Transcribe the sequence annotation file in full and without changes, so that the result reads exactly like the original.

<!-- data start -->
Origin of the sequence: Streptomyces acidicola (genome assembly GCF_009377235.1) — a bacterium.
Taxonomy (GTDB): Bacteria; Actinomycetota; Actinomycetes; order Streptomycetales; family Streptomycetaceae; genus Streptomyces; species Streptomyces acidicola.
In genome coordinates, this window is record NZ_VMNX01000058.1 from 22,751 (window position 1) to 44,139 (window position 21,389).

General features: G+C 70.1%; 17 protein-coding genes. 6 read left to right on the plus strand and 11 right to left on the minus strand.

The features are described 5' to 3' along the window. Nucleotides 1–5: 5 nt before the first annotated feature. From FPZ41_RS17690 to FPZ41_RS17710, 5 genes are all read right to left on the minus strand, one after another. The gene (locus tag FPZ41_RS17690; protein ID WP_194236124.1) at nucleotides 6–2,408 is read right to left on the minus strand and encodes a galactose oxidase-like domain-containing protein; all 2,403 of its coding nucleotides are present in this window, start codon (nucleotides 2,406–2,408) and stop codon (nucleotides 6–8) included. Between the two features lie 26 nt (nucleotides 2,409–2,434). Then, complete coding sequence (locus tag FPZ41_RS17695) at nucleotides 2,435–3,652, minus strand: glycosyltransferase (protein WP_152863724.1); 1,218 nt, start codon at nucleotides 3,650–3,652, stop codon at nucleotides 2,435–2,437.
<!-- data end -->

Origin of the sequence: Streptomyces acidicola (genome assembly GCF_009377235.1) — a bacterium.
Taxonomy (GTDB): Bacteria; Actinomycetota; Actinomycetes; order Streptomycetales; family Streptomycetaceae; genus Streptomyces; species Streptomyces acidicola.
In genome coordinates, this window is record NZ_VMNX01000058.1 from 22,751 (window position 1) to 44,139 (window position 21,389).

General features: G+C 70.1%; 17 protein-coding genes. 6 read left to right on the plus strand and 11 right to left on the minus strand.

The features are described 5' to 3' along the window. Nucleotides 1–5: 5 nt before the first annotated feature. From FPZ41_RS17690 to FPZ41_RS17710, 5 genes are all read right to left on the minus strand, one after another. The gene (locus tag FPZ41_RS17690; protein ID WP_194236124.1) at nucleotides 6–2,408 is read right to left on the minus strand and encodes a galactose oxidase-like domain-containing protein; all 2,403 of its coding nucleotides are present in this window, start codon (nucleotides 2,406–2,408) and stop codon (nucleotides 6–8) included. Between the two features lie 26 nt (nucleotides 2,409–2,434). Then, complete coding sequence (locus tag FPZ41_RS17695) at nucleotides 2,435–3,652, minus strand: glycosyltransferase (protein WP_152863724.1); 1,218 nt, start codon at nucleotides 3,650–3,652, stop codon at nucleotides 2,435–2,437.